Parents are often blamed if their kids are overweight, but a new study suggests this may be an unfair assumption.
Researchers at King’s College London and University College London found that mums and dads adapt their feeding styles in line with a child’s genetic predisposition towards a higher or lower weight.
Scientists looked at links between the two and found parents whose kids were genetically predisposed to have a lower weight were more pressuring of them to eat. Parents with children predisposed to a higher weight were more restrictive over how much and what they were allowed to eat.
The study, published in the PLOS Genetics journal, concluded that parents are not dictating children’s eating habits, but responding to their child’s emerging characteristics.
“Our findings suggest that parents develop their feeding practices in response to their child’s natural tendency towards a higher or lower weight,” said Saskia Selzam, from the Institute of Psychiatry, Psychology and Neuroscience at King’s College London.
The researchers used data from the Twins Early Development Study from 1994 to 1996, with around 4,500 pairs of twins born in England and Wales. They also used answers collated from a Child Feeding Questionnaire. With these children, they calculated a genetic score which set out the likelihood of these children to have a higher or lower body mass index (BMI).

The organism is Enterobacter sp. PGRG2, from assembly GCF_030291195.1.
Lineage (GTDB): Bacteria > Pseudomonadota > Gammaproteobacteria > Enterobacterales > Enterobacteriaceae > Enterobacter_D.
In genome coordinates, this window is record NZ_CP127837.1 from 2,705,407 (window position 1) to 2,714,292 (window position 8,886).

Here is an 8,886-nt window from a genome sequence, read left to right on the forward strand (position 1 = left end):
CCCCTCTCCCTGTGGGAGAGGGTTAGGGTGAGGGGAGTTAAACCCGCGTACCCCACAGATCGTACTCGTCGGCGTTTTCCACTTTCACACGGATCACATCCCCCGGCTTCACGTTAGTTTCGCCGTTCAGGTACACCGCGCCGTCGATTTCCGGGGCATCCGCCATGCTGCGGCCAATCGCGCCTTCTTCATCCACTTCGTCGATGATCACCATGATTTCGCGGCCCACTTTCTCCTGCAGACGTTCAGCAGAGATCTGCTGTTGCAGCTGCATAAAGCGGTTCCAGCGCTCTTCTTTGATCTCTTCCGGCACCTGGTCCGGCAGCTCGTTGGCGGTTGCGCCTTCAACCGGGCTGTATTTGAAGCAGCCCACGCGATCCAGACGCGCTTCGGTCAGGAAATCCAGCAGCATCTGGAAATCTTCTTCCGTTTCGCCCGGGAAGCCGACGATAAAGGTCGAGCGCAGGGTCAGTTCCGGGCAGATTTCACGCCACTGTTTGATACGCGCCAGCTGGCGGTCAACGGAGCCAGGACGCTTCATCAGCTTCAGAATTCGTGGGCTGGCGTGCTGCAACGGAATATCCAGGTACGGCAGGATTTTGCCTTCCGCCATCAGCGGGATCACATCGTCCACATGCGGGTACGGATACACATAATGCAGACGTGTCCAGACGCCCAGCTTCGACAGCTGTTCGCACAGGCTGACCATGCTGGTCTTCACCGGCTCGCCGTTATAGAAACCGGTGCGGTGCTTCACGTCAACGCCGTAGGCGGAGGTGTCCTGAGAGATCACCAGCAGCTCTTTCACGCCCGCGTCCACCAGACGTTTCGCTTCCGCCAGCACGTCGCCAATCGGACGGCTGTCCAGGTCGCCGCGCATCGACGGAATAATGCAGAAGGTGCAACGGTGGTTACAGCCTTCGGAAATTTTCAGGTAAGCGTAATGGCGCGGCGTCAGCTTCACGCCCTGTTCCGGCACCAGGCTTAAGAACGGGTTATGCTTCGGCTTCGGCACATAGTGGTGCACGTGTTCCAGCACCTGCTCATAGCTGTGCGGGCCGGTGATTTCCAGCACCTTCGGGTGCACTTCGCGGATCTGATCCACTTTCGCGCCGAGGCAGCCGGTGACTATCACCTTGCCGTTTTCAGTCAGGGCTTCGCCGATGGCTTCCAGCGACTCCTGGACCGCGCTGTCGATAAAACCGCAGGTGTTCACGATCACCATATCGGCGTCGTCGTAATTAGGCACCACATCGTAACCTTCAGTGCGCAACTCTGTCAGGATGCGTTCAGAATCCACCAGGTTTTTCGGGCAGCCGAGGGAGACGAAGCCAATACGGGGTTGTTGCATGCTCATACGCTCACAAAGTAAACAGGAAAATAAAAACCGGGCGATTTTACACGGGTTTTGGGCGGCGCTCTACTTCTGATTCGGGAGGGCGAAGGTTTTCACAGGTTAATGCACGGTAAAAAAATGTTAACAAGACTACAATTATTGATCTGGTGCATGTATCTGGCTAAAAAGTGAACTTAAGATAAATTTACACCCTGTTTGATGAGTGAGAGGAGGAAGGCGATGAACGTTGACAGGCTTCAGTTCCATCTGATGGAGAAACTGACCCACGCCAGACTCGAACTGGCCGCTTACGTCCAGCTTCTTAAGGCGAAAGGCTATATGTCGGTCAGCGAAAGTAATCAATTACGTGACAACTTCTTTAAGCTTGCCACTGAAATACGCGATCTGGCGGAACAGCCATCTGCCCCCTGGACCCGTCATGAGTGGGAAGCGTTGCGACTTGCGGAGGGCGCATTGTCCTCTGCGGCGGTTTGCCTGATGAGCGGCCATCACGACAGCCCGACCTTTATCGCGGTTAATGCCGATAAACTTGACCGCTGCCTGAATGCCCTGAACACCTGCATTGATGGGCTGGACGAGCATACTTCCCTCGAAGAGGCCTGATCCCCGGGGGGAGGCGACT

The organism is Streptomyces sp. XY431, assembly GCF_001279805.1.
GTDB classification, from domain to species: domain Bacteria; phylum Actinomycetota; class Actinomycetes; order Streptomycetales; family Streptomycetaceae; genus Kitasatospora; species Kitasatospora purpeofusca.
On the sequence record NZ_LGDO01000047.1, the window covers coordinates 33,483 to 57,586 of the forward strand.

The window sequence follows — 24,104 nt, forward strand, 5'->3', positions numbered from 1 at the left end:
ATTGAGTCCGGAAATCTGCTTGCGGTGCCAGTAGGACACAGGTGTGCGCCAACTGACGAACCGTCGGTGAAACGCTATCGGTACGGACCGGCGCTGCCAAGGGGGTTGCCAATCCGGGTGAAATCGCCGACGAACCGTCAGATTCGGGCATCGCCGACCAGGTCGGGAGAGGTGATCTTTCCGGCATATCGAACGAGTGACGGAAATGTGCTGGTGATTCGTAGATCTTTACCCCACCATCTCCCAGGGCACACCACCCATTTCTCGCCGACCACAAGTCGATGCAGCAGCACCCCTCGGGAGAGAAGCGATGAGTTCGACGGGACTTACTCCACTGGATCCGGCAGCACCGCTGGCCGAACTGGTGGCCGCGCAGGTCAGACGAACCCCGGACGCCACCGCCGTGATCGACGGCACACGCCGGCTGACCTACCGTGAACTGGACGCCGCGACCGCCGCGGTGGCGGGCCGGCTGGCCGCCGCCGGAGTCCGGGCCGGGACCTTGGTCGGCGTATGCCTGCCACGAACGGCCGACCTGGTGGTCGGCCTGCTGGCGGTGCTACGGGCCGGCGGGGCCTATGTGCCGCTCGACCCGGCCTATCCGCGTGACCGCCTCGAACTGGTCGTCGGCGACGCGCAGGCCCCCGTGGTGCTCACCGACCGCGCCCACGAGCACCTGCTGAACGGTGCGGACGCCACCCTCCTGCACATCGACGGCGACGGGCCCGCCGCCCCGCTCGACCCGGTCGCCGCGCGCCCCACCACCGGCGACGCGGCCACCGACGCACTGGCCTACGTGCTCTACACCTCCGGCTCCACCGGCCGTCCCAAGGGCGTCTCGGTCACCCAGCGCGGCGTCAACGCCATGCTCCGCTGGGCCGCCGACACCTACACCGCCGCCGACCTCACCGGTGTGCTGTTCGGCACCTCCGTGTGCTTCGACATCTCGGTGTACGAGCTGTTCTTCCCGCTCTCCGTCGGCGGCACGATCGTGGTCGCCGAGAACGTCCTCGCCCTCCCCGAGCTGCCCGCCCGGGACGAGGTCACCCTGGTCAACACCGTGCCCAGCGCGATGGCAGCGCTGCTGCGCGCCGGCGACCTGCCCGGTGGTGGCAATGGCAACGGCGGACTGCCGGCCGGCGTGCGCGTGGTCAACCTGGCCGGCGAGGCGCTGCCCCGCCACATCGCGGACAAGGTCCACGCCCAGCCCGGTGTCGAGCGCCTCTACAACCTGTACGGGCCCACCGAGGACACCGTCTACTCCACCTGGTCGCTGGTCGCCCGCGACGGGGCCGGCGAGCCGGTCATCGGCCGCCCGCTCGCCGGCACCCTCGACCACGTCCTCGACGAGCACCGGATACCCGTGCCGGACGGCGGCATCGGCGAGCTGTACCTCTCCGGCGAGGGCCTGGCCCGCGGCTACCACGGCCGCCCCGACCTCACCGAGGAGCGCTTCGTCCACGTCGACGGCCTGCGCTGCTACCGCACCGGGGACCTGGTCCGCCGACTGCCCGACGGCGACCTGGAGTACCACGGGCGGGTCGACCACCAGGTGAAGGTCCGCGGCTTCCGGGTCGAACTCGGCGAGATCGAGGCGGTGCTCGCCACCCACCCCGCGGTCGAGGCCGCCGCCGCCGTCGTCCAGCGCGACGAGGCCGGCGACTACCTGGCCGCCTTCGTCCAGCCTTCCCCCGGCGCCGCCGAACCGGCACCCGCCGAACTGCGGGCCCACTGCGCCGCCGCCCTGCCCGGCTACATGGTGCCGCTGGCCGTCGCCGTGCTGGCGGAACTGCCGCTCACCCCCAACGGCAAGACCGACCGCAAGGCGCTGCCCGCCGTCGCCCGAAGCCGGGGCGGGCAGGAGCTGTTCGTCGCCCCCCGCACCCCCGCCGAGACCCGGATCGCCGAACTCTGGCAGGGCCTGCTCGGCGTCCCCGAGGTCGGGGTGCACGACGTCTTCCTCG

Then they matched the score against the feeding reports from parents – whether the parents used restriction (thought to lead to weight gain because children overeat when the restriction is not there) or pressure (thought to make children with low appetites anxious, and compromise weight gain).
Children with a higher BMI score had higher reported rates of parental restriction and those with lower BMIs had higher rates of pressuring.
Senior author Dr Clare Llewellyn from University College London said the results show that parents are not the “full story” when it comes to a child’s weight, and therefore blaming parents for being too controlling about feeding may be unfair.